Documenting functional and technical requirements goes a long way in determining the build budget. The requirements are what drive the majority of the work effort and therefore the cost. If you have a budget, then use the requirements document to predict if you will be under or over budget. With this approach, you can lay the foundation before the design starts.
If you are over budget, it’s time to invoke the first HGTV principle: “You can’t afford that. Either you need to drop something, or you need to find more budget.” And don’t forget the second Home & Garden Television principle: There’s always something bad under the floorboards. Make sure to budget for surprises as well.
Determine the Architecture of Your Website
Next, consider the site architecture, or site map. This will be the navigation that users use to find what they need.
Remember the five-second rule. You have five seconds to do three things:
- Show users they are in the right place
- Give them a good reason to stay
- Make it clear what they should do next
That’s a lot of things to do in a short period of time, and five seconds is probably a generous estimate.
The most important rule of thumb is to keep the main navigation to four or fewer choices. Put the rest in the secondary navigation.
How Do You Know What Goes Where?
Use Google Analytics to determine what users want. Put the high-value information no more than one click away from the home page. But keep things in balance. Understanding users’ needs is important, but so are the needs of the business. Make decisions in the context of the website’s goal.
Also, look at the analysis for both desktop and mobile users. Their needs may be different, which will affect what content will appear in each medium.
We use a form for this. In the left column, we list all the pages in the site and we include the permalink. In the right column, we describe, in detail, the content and functional requirements that will make up the page.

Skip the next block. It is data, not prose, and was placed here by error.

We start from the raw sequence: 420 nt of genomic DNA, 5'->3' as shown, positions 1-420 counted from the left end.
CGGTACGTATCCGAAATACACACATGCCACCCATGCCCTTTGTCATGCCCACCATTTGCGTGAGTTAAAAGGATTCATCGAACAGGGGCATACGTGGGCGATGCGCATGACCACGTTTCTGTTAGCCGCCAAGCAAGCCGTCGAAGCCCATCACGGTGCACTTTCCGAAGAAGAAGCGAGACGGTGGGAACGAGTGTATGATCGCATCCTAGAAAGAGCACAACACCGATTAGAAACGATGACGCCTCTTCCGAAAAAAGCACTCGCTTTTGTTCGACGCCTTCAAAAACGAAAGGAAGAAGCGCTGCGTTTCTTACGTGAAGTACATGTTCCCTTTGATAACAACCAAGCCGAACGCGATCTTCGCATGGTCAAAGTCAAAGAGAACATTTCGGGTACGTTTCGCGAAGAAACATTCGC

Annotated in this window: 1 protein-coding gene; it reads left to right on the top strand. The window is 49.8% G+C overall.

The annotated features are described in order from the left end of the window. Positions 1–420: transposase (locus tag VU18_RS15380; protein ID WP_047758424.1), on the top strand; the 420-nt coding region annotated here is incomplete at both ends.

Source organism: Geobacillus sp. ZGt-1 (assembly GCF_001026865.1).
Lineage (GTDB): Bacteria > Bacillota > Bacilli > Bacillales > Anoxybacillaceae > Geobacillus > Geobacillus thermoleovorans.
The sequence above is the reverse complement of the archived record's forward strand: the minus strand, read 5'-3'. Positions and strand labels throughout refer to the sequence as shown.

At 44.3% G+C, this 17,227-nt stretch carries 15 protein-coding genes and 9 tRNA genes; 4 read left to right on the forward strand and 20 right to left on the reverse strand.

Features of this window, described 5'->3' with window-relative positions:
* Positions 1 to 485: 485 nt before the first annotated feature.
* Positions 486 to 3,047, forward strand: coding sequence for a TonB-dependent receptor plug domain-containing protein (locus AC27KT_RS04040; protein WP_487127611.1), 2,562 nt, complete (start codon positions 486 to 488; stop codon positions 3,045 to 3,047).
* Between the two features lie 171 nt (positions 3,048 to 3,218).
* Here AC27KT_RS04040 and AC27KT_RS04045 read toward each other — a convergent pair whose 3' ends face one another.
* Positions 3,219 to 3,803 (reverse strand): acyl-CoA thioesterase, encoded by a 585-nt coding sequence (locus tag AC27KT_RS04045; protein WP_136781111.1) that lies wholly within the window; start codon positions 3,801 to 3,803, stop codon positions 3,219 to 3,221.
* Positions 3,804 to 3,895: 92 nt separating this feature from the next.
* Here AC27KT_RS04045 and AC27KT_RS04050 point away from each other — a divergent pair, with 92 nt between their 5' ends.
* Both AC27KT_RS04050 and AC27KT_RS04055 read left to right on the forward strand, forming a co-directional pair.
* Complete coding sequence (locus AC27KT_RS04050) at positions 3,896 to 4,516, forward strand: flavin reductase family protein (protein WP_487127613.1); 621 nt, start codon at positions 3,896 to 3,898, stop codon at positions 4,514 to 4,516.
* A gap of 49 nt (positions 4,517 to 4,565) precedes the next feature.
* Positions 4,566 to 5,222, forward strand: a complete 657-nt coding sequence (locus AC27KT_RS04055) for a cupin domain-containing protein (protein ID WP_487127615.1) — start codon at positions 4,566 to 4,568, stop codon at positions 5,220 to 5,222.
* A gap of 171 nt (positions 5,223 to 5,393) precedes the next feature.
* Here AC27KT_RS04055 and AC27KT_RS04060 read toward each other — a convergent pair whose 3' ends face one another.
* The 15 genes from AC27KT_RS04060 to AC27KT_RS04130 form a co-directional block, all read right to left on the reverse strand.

Website Layout with Wireframes
Now it’s time to map out the site. For this, we create wireframes. These are simple sketches of each page in the site. They show how the site will be organized and how the content will appear on the pages.
Prepare wires for both desktop and mobile. Consider whether the site will be responsive or adaptive. Are your mobile users happy with the same content as desktop users? If they are, that’s great. But if they aren’t, don’t frustrate them. Use wires to map out these decisions.
The wires will also show how the functional and technical requirements will integrate. For example, what happens when you click an image? Will the site display content from elsewhere on the page? Will it show the first X characters or will it present a predetermined excerpt? How will the flow or screens generated by the code appear? These questions should be answered in your wireframes.
The wireframes are the architectural drawings for your site. They show the designers where the walls are and where the plumbing and electrical goes. Wireframes are not the design, but they do guide the design process.
Conclusion – Website Redesign Project Plan
Whew! That’s a lot of planning and a lot of things to do. But consider for a moment what the alternative is. If you aren’t planning, your website redesign project won’t be as successful as it could be.
Get a few people to help with the planning, bringing others in as needed. This way you can make decisions in the context of requirements and budget, instead of unleashing expensive designers and developers who don’t understand what you need. And “design” is subjective. Opinions abound. Does it make sense to decide how the website will look and function in the swirl of subjective, often emotional opinions?
Without planning, the expensive design and development process is iterative, which makes it expensive. And you are more likely to add things in the middle, or worse, the end, which gets crazy expensive.
The first step in your project plan, planning, is a lot of work upfront, but it will make the next steps more efficient. Planning leads to a well-defined scope and a website redesign project without cost overruns. You wouldn’t build your house by trial and error, so don’t do it with your website. Having a Project plan for your website redesign is a much better way to go.